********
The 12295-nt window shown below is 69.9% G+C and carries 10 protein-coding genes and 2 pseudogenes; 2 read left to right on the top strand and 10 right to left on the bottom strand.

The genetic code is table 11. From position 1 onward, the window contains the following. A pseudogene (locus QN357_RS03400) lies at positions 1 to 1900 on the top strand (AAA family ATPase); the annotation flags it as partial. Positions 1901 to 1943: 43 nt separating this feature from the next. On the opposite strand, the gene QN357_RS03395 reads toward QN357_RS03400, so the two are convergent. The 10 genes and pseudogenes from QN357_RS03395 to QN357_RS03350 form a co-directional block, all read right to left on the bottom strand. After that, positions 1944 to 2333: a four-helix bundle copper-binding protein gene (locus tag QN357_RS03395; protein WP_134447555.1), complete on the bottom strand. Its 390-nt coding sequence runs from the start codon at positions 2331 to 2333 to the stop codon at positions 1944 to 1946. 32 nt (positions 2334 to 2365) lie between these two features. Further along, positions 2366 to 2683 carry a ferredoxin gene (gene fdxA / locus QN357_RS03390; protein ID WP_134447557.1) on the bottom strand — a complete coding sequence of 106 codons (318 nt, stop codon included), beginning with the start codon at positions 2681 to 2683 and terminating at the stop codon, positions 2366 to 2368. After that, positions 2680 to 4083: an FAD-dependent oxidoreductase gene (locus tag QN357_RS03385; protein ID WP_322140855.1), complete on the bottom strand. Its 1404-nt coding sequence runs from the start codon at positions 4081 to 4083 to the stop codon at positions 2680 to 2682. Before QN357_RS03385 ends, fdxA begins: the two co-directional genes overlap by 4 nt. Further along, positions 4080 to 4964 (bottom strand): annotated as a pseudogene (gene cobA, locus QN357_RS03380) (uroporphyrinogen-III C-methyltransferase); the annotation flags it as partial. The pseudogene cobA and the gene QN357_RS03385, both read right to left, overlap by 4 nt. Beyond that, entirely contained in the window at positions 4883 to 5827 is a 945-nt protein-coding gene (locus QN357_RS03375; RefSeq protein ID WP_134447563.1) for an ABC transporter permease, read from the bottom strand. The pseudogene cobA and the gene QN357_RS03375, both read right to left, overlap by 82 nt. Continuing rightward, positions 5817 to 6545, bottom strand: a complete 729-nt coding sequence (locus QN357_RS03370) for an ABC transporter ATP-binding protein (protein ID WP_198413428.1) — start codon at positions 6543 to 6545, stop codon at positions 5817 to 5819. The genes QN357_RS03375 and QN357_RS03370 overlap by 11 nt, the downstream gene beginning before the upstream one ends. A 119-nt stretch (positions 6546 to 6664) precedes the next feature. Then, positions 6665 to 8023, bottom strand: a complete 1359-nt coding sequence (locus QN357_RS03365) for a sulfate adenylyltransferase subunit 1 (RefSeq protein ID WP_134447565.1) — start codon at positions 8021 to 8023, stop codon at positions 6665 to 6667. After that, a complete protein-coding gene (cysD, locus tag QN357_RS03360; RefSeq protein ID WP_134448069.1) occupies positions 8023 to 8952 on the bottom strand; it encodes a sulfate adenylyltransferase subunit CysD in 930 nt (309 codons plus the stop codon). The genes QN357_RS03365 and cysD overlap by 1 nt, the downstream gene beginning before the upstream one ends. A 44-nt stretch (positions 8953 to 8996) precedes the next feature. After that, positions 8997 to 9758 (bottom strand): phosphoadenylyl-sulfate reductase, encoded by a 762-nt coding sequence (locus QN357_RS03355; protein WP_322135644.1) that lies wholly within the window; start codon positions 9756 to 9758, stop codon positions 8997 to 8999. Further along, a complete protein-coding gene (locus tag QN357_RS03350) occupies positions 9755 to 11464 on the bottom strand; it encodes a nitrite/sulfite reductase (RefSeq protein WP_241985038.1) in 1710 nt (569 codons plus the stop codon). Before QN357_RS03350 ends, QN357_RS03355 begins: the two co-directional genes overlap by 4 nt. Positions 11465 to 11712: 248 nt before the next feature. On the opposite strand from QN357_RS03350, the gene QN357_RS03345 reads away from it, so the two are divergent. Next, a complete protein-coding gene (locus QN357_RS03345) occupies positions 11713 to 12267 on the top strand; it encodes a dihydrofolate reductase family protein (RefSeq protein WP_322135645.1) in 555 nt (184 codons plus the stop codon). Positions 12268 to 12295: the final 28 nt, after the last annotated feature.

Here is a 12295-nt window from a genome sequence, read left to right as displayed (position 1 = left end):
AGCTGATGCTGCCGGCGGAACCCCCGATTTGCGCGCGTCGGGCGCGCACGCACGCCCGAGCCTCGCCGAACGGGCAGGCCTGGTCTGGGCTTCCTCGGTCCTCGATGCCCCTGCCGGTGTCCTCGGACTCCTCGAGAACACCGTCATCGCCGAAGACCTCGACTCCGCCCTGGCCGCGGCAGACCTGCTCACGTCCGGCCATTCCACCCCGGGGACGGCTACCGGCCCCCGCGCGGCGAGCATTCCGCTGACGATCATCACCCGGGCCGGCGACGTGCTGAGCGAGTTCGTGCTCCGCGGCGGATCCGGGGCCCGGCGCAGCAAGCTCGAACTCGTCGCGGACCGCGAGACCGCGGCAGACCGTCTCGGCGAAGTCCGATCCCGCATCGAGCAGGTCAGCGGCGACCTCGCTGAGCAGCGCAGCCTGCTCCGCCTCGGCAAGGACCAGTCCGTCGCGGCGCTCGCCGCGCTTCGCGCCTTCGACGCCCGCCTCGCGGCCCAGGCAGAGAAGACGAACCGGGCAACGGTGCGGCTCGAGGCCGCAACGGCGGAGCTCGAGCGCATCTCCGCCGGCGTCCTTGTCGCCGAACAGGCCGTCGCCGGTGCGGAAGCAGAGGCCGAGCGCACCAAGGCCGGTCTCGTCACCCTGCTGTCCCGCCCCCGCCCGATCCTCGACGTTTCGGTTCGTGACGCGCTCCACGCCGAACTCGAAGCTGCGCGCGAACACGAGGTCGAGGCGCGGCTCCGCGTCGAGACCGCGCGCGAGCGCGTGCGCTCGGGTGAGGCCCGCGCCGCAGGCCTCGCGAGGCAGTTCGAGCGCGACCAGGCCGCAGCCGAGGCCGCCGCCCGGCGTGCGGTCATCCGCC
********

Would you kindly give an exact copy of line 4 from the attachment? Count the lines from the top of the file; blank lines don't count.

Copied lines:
AGCTGATGCTGCCGGCGGAACCCCCGATTTGCGCGCGTCGGGCGCGCACGCACGCCCGAGCCTCGCCGAACGGGCAGGCCTGGTCTGGGCTTCCTCGGTCCTCGATGCCCCTGCCGGTGTCCTCGGACTCCTCGAGAACACCGTCATCGCCGAAGACCTCGACTCCGCCCTGGCCGCGGCAGACCTGCTCACGTCCGGCCATTCCACCCCGGGGACGGCTACCGGCCCCCGCGCGGCGAGCATTCCGCTGACGATCATCACCCGGGCCGGCGACGTGCTGAGCGAGTTCGTGCTCCGCGGCGGATCCGGGGCCCGGCGCAGCAAGCTCGAACTCGTCGCGGACCGCGAGACCGCGGCAGACCGTCTCGGCGAAGTCCGATCCCGCATCGAGCAGGTCAGCGGCGACCTCGCTGAGCAGCGCAGCCTGCTCCGCCTCGGCAAGGACCAGTCCGTCGCGGCGCTCGCCGCGCTTCGCGCCTTCGACGCCCGCCTCGCGGCCCAGGCAGAGAAGACGAACCGGGCAACGGTGCGGCTCGAGGCCGCAACGGCGGAGCTCGAGCGCATCTCCGCCGGCGTCCTTGTCGCCGAACAGGCCGTCGCCGGTGCGGAAGCAGAGGCCGAGCGCACCAAGGCCGGTCTCGTCACCCTGCTGTCCCGCCCCCGCCCGATCCTCGACGTTTCGGTTCGTGACGCGCTCCACGCCGAACTCGAAGCTGCGCGCGAACACGAGGTCGAGGCGCGGCTCCGCGTCGAGACCGCGCGCGAGCGCGTGCGCTCGGGTGAGGCCCGCGCCGCAGGCCTCGCGAGGCAGTTCGAGCGCGACCAGGCCGCAGCCGAGGCCGCCGCCCGGCGTGCGGTCATCCGCC